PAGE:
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Growing variety of fraud types in a dynamically-changing industry

Fraudsters have evolved with the times. They no longer use only one tactic to dupe their victims and steal money. They have built up an arsenal of different approaches to scam people based on social engineering, and they are after more than just your money. They listen for cues when you talk, or in how you act, to provide the right incentive for you to share your password, provide access to your computer, or push a credit transfer to their accounts.

They commit their crimes through the internet on dating sites and social media, through malware that steals your credentials, by hiring you for a new somewhat-believable dream job, or convincing you they are the government and you must send them money for overdue taxes. They use your stolen identity to secure credit cards and loans in your name, worth more than the value of your savings account. With all the variety when it comes to fraud, it’s hard for the consumer to keep up.

While the campaign for greater fraud awareness shines a light to the issue, the reality is that fraudsters are constantly evolving and changing their patterns. So, that begs the question: is one month really enough for banks, businesses and consumers to fathom the various scams out there and fight back? I think the answer is no. This is where machine learning comes in.

A primer on Machine Learning

Some background on Machine Learning. In payments fraud prevention, Machine Learning (ML) uses massive amounts of transaction data – both good and bad – that has been accumulated over several years to ‘learn’ the difference between legitimate and fraudulent transactions and help payment institutions identify and stop transactions before a consumer’s account is emptied.

Within ML, there is supervised learning, where humans help the computer understand what is good and bad, and unsupervised learning, where the computer is given basic instructions and works within these rules.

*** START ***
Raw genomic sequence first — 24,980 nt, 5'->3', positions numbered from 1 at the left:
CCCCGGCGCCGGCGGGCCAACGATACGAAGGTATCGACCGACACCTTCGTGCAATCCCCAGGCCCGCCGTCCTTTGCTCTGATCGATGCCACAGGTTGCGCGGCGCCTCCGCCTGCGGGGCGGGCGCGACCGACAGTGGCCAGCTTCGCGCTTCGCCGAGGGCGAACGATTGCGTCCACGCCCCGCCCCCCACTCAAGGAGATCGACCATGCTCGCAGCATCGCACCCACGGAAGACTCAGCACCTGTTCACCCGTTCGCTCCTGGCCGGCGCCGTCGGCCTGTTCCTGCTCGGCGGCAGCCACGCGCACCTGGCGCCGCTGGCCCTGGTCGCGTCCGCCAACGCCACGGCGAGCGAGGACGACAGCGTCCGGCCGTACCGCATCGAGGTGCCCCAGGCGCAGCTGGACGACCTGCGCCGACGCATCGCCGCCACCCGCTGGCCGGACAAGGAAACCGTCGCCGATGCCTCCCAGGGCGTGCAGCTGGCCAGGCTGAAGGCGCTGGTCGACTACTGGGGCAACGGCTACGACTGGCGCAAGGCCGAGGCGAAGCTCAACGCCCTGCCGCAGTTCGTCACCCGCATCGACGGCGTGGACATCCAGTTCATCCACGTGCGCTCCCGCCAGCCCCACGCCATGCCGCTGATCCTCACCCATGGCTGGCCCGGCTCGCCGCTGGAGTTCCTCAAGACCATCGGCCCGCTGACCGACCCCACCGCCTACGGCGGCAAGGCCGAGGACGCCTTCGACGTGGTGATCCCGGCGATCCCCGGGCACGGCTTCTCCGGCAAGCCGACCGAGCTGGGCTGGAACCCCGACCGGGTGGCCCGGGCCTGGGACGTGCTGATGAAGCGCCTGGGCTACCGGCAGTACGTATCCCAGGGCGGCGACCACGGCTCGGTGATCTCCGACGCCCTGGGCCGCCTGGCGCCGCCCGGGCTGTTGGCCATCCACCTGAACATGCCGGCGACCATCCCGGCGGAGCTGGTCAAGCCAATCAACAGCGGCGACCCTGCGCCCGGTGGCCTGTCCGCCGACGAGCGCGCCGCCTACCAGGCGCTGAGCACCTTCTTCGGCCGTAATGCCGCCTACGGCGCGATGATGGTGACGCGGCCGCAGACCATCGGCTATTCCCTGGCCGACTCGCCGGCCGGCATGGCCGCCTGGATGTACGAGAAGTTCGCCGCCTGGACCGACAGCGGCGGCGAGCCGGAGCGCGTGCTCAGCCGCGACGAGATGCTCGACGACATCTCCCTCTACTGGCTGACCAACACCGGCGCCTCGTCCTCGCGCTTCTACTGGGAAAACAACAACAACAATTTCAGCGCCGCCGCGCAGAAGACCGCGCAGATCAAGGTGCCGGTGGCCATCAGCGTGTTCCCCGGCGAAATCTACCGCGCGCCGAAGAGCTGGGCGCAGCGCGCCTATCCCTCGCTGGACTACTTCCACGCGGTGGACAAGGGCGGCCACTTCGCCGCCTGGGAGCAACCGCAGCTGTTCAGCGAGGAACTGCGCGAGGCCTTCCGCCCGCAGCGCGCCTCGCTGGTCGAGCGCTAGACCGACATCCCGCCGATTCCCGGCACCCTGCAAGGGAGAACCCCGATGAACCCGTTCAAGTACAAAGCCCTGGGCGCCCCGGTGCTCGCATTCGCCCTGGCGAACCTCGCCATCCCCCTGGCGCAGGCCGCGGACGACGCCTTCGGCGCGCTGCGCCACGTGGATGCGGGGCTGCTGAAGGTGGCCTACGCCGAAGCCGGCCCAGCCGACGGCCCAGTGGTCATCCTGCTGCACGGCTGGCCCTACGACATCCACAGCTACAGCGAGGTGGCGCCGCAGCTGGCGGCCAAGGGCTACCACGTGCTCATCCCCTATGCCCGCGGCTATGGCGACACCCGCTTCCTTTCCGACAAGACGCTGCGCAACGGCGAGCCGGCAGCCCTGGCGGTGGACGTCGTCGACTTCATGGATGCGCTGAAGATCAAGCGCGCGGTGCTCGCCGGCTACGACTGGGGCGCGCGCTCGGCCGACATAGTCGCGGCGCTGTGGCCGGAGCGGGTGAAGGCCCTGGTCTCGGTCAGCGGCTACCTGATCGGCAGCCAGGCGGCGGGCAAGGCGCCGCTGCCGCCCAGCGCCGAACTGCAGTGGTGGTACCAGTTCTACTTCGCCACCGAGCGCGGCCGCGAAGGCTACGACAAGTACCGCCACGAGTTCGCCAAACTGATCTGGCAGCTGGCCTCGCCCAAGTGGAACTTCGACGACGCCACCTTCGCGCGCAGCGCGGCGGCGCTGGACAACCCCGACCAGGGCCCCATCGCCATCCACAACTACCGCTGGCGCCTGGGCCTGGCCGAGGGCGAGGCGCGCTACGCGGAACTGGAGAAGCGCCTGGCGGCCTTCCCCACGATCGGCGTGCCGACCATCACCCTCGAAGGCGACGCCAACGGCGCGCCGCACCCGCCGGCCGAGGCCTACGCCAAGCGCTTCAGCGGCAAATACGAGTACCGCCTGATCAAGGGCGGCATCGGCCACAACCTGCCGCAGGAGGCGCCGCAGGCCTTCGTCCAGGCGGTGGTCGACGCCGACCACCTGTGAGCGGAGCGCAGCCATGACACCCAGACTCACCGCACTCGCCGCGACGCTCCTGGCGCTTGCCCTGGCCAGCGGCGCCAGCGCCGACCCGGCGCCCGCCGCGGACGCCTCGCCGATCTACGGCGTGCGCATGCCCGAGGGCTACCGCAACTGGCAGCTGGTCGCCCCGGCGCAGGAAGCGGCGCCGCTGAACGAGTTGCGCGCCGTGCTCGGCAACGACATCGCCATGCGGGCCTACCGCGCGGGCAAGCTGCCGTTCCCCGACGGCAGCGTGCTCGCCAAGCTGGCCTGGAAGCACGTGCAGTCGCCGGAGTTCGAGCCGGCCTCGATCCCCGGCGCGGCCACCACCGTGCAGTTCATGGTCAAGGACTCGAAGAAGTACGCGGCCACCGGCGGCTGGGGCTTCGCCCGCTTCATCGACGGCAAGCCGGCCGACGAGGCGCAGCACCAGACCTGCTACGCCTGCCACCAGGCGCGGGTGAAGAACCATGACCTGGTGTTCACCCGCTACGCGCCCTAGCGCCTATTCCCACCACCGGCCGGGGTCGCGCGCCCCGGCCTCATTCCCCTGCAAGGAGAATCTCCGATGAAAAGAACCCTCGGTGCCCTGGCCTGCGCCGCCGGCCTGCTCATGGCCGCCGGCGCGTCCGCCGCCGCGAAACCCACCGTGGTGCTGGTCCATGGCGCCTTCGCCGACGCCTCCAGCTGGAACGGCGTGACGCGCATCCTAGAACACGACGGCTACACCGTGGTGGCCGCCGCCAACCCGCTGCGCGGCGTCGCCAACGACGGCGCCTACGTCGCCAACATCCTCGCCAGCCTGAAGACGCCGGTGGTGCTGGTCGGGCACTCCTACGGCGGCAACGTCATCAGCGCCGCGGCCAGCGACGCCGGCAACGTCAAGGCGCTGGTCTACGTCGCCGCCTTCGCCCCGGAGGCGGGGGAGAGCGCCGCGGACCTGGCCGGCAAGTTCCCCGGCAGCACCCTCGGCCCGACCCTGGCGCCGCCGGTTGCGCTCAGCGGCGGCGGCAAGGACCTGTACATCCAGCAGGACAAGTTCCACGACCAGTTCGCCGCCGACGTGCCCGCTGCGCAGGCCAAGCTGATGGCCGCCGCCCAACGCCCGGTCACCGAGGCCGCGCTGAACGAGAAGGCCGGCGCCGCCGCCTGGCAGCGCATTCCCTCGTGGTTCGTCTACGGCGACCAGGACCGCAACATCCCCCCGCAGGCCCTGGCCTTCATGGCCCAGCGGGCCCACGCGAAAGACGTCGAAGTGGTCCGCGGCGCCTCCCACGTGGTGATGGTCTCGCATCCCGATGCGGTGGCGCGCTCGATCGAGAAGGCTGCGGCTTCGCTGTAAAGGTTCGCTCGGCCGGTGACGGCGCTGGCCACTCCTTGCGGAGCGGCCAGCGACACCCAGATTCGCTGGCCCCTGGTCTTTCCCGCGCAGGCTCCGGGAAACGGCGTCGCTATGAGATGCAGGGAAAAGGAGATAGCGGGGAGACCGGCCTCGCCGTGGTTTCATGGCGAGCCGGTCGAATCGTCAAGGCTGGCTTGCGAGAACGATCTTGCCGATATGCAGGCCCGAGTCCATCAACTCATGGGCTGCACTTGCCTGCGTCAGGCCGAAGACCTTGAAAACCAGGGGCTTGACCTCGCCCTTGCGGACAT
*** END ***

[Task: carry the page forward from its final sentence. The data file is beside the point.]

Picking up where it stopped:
Most banks, processors, and retailers are currently focusing on supervised ML, as it is easier and faster to build with existing data, stops fraud, and makes it easier to explain how it was built – a requirement by regulators/governments who want this information for the sake of transparency. It also leverages the existing knowledge of in-house fraud prevention experts to define the initial rules.

However, many are now turning to unsupervised machine learning as it promises to build upon that human knowledge and learn to identify new types of fraudulent transactions and behavior, much faster than its human overlords. Although still relatively nascent, it has made great strides in recent years. Expect to hear more about it in the near future.

Consumer education is critical

Back to Fraud Prevention month. As banks, payment providers and retailers have improved their fraud controls, fraudsters are finding it harder to steal from them and scammers have realized that the weakest link is now the end-citizen. This is driving a massive push towards social engineering scams, where the customer is duped into legitimately sending money to the bad guys – these are known as authorized push payments. To that end, fraudsters have created hundreds if not thousands of different types of scams with the goal of finding the scam that makes the consumer click and eventually send them money! By constantly changing their approach it is hard for banks to stay a step ahead.

Machine learning, on the other hand, might just be able to identify those hundreds of variations of scams and stop fraudsters before they cause problems for consumers. Even with the ongoing deluge of data and new threats across institutions, machine learning can learn and identify new risks long before they are mainstream and in the media.

As our global economy moves toward digital forms of payments – both immediate and real-time, with 726 billion transactions expected to be made by 2020  – and monumental volumes of payment intelligence data out there, machine learning is going to play a big role in solving fraud and financial crime!


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Principle Fraud Consultant

Marc is a trusted global fraud risk professional that loves to stop the fraudsters and make a difference. He has 20 years of fraud risk management experience in banking and credit unions. His skillset includes all aspects of fraud risk management including prevention and detection, enterprise fraud risk assessments, payment card fraud, EMV, fraud analytics, neural scoring engines, strategy, and policy framework. His career started with a focus on credit card fraud in a large financial institution developing fraud strategies to combat card fraud including counterfeit, account takeover, and e-commerce, but eventually moved to a smaller institution in a wider role covering enterprise fraud including card, cheque, wire, online and mobile banking, first and third party abuse and identity theft. Marc is originally from Quebec and speaks French but is currently hailing from the west coast of Canada in the Vancouver area. In his free time you will find him hiking the trails of beautiful British Columbia or skiing the snowy slopes of the Rockies.